I would propose simply:

def get_digest(file_path):
    h = hashlib.sha256()

    with open(file_path, 'rb') as file:
        while True:
            # Reading is buffered, so we can read smaller chunks.
            chunk = file.read(h.block_size)
            if not chunk:

    return h.hexdigest()

All other answers here seem to complicate too much. Python is already buffering when reading (in ideal manner, or you configure that buffering if you have more information about underlying storage) and so it is better to read in chunks the hash function finds ideal which makes it faster or at lest less CPU intensive to compute the hash function. So instead of disabling buffering and trying to emulate it yourself, you use Python buffering and control what you should be controlling: what the consumer of your data finds ideal, hash block size.

  • Perfect answer, but it would be nice, if you would back your statements with the related doc: Python3 - open() and Python2 - open(). Even mind the diff between both, Python3's approach is more sophisticated. Nevertheless, I really appreciated the consumer-centric perspective! – Murmel Sep 19 '19 at 9:28
  • 1
    hash.block_size is documented just as the 'internal block size of the hash algorithm'. Hashlib doesn't find it ideal. Nothing in the package documentation suggests that update() prefers hash.block_size sized input. It doesn't use less CPU if you call it like that. Your file.read() call leads to many unnecessary object creations and superfluous copies from the file buffer to your new chunk bytes object. – maxschlepzig Sep 19 '19 at 17:15
  • Hashes update their state in block_size chunks. If you are not providing them in those chunks, they have to buffer and wait for enough data to appear, or split given data into chunks internally. So, you can just handle that on the outside and then you simplify what happens internally. I find this ideal. See for example: stackoverflow.com/a/51335622/252025 – Mitar Sep 19 '19 at 21:04
  • 1
    The block_size is much smaller than any useful read size. Also, any useful block and read sizes are powers of two. Thus, the read size is divisible by the block size for all reads except possibly the last one. For example, the sha256 block size is 64 bytes. That means that update() is able to directly process the input without any buffering up to any multiple of block_size. Thus, only if the last read isn't divisible by the block size it has to buffer up to 63 bytes, once. Hence, your last comment is incorrect and doesn't support the claims you are making in your answer. – maxschlepzig Nov 5 '19 at 20:43
  • The point is that one does not have to optimize buffering because it is already done by Python when reading. So you just have to decide on the amount of looping you want to do when hashing over that existing buffer. – Mitar Nov 6 '19 at 4:44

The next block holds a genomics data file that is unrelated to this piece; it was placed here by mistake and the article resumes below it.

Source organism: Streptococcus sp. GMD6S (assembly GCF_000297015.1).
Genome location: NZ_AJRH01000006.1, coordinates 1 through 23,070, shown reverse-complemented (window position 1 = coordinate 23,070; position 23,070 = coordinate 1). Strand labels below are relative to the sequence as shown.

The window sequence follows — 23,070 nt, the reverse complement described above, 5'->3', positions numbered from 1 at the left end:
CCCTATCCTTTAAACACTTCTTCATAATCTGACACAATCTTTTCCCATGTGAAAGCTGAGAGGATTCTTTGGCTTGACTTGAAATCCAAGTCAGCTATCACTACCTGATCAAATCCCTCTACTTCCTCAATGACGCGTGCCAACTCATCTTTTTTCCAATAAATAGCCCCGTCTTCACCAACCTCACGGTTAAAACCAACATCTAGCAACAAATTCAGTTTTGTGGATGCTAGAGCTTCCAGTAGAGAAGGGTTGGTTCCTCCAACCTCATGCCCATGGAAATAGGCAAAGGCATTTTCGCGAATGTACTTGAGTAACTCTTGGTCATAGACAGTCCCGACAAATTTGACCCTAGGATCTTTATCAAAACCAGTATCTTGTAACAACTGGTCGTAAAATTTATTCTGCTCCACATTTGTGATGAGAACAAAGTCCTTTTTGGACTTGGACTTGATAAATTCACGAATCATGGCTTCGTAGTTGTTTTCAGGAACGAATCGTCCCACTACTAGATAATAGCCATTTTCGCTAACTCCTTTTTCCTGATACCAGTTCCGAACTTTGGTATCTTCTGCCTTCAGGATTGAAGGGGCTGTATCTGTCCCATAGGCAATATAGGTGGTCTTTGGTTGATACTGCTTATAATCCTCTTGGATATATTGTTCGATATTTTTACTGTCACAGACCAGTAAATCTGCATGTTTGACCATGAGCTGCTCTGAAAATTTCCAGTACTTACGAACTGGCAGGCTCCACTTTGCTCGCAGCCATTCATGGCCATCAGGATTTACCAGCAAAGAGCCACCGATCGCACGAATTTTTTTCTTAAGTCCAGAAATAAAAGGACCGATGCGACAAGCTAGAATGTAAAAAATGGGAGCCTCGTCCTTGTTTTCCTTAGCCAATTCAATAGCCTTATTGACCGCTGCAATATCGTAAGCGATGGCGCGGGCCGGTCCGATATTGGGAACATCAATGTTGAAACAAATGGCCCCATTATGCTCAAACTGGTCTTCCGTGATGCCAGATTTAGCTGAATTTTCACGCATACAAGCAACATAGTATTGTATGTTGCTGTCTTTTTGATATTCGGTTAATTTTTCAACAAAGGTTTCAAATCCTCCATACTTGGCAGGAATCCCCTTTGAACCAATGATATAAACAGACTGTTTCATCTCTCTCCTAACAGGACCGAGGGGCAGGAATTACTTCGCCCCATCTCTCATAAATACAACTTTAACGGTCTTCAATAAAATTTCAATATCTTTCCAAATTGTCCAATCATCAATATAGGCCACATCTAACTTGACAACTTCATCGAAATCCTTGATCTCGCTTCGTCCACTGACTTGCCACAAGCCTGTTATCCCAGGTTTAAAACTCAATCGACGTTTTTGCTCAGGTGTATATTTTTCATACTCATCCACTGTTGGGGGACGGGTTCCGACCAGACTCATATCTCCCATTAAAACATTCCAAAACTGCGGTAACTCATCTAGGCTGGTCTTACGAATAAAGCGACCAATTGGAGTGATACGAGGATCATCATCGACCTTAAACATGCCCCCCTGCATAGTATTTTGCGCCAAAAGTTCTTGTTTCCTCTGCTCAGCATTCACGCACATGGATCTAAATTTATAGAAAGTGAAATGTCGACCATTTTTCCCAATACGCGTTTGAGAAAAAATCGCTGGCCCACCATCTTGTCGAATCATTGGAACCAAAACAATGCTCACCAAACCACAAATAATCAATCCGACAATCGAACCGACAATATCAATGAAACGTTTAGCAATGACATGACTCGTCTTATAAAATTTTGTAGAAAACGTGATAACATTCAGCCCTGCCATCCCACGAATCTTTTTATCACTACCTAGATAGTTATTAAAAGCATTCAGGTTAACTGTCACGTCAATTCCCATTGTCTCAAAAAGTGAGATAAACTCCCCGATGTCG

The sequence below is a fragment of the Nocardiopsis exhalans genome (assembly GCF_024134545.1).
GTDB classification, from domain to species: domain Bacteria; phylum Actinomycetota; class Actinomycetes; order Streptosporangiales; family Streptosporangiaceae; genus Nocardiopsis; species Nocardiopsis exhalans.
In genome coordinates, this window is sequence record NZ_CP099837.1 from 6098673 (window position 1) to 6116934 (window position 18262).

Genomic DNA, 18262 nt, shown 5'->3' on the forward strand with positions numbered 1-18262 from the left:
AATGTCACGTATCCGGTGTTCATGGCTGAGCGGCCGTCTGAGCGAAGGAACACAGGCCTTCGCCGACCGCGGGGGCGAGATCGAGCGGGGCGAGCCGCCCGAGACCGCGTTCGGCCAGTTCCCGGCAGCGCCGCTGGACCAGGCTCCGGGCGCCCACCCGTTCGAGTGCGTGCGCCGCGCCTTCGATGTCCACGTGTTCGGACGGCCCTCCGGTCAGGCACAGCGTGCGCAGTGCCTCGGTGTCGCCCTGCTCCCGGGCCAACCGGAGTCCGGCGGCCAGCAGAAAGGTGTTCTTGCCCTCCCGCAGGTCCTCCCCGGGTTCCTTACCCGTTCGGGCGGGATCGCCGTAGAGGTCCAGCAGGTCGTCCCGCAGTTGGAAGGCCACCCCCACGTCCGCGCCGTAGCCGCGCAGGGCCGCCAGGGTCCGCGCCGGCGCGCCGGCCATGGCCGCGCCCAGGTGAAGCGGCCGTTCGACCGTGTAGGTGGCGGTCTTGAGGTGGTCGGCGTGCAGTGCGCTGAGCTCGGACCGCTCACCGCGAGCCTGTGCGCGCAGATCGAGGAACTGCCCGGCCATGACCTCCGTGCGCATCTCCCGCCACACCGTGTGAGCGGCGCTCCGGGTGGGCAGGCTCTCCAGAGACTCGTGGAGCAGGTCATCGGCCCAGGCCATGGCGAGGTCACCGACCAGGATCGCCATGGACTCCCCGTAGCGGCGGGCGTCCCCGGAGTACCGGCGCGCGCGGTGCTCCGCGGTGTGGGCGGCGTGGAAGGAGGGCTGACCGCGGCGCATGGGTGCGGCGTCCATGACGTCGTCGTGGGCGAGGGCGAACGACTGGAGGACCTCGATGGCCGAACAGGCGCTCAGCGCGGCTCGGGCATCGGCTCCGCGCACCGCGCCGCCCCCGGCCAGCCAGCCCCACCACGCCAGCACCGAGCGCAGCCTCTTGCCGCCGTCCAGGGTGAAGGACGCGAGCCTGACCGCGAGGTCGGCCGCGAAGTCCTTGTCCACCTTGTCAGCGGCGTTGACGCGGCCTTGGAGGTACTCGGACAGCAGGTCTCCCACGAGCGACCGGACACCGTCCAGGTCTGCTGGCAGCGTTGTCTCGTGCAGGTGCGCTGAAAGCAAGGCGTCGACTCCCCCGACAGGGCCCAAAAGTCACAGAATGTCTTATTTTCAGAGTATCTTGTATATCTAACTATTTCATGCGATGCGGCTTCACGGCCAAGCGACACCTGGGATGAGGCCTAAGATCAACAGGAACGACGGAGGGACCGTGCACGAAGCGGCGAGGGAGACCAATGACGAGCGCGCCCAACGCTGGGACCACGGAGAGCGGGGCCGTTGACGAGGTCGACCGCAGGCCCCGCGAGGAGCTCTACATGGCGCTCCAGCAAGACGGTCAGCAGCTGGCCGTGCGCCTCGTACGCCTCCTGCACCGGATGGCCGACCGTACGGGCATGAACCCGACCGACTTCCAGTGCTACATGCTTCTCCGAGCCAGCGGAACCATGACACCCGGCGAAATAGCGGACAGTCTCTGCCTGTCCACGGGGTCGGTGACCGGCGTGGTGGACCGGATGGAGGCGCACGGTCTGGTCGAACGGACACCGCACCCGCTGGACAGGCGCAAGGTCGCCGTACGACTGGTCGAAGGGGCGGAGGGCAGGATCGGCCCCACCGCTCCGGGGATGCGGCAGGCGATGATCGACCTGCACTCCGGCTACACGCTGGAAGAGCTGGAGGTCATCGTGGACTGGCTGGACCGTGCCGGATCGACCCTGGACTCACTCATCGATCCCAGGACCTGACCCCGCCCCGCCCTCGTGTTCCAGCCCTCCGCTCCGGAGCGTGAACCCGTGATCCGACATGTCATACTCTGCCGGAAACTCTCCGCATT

I have programmed a module wich is able to hash big files with different algorithms.

pip3 install py_essentials

Use the module like this:

from py_essentials import hashing as hs
hash = hs.fileChecksum("path/to/the/file.txt", "sha256")
  • 1
    Is it cross-platform (Linux + Win)? Is it working with Python3? Also is it still maintained? – Basj Nov 7 '20 at 17:28
  • Yes it is cross platform and will still work. Also the other stuff in the package works fine. But I will no longer maintain this package of personal experiments, because it was just a learning for me as a developer. – phyyyl Nov 14 '20 at 22:22

Here is a Python 3, POSIX solution (not Windows!) that uses mmap to map the object into memory.

import hashlib
import mmap

def sha256sum(filename):
    h  = hashlib.sha256()
    with open(filename, 'rb') as f:
        with mmap.mmap(f.fileno(), 0, prot=mmap.PROT_READ) as mm:
    return h.hexdigest()
  • Naive question ... what is the advantage of using mmap in this scenario? – Jonathan B. Sep 28 '20 at 17:42
  • 1
    @JonathanB. most methods needlessly create bytes objects in memory, and call read too many or too little times. This will map the file directly into the virtual memory, and hash it from there - the operating system can map the file contents directly from the buffer cache into the reading process. This means this could be faster by a significant factor over this one – Antti Haapala Sep 28 '20 at 18:15
  • @JonathanB. I did the test and the difference is not that significant in this case, we're talking about ~15 % over the naive method. – Antti Haapala Sep 28 '20 at 18:26
  • 2
    I benchmarked this vs the read chunk by chunk method. This method took 3GB memory for hashing a 3GB file while maxschlepzig's answer took 12MB. They both roughly took the same amount of time on my Ubuntu box. – Seperman Mar 17 at 18:40
  • @Seperman you're measuring the RAM usage incorrectly. The memory is still available, the pages are mapped from the buffer cache. – Antti Haapala Mar 17 at 19:09
import hashlib
user = input("Enter ")
h = hashlib.md5(user.encode())
h2 = h.hexdigest()
with open("encrypted.txt","w") as e:

with open("encrypted.txt","r") as e:
    p = e.readline().strip()
  • 2
    You are basically doing echo $USER_INPUT | md5sum > encrypted.txt && cat encrypted.txt which does not deal with hashing of files, especially not with big ones. – Murmel Sep 19 '19 at 9:35
  • 1
    hashing != encrypting – bugmenot123 Dec 22 '19 at 14:05